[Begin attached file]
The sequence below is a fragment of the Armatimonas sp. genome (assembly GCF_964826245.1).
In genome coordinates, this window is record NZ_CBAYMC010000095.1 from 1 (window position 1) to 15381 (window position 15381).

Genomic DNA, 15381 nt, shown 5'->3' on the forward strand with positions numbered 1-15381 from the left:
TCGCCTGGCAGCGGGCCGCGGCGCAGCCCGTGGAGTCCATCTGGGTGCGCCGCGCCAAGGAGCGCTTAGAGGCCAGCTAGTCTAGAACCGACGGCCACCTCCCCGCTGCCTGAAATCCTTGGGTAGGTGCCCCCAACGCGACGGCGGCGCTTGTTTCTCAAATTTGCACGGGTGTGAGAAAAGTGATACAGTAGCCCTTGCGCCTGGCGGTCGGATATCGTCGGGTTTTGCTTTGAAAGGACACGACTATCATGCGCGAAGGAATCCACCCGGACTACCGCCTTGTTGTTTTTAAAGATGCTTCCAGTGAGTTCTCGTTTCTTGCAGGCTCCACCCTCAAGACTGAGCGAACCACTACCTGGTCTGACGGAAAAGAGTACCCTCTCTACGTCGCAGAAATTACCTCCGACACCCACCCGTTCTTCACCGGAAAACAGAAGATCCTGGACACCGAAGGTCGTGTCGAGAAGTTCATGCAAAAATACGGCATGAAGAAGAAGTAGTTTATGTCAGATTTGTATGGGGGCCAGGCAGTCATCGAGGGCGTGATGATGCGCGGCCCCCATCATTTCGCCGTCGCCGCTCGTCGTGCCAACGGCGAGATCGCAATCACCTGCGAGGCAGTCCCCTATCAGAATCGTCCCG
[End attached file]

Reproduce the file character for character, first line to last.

The sequence below is a fragment of the Armatimonas sp. genome (assembly GCF_964826245.1).
In genome coordinates, this window is record NZ_CBAYMC010000095.1 from 1 (window position 1) to 15381 (window position 15381).

Genomic DNA, 15381 nt, shown 5'->3' on the forward strand with positions numbered 1-15381 from the left:
TCGCCTGGCAGCGGGCCGCGGCGCAGCCCGTGGAGTCCATCTGGGTGCGCCGCGCCAAGGAGCGCTTAGAGGCCAGCTAGTCTAGAACCGACGGCCACCTCCCCGCTGCCTGAAATCCTTGGGTAGGTGCCCCCAACGCGACGGCGGCGCTTGTTTCTCAAATTTGCACGGGTGTGAGAAAAGTGATACAGTAGCCCTTGCGCCTGGCGGTCGGATATCGTCGGGTTTTGCTTTGAAAGGACACGACTATCATGCGCGAAGGAATCCACCCGGACTACCGCCTTGTTGTTTTTAAAGATGCTTCCAGTGAGTTCTCGTTTCTTGCAGGCTCCACCCTCAAGACTGAGCGAACCACTACCTGGTCTGACGGAAAAGAGTACCCTCTCTACGTCGCAGAAATTACCTCCGACACCCACCCGTTCTTCACCGGAAAACAGAAGATCCTGGACACCGAAGGTCGTGTCGAGAAGTTCATGCAAAAATACGGCATGAAGAAGAAGTAGTTTATGTCAGATTTGTATGGGGGCCAGGCAGTCATCGAGGGCGTGATGATGCGCGGCCCCCATCATTTCGCCGTCGCCGCTCGTCGTGCCAACGGCGAGATCGCAATCACCTGCGAGGCAGTCCCCTATCAGAATCGTCCCG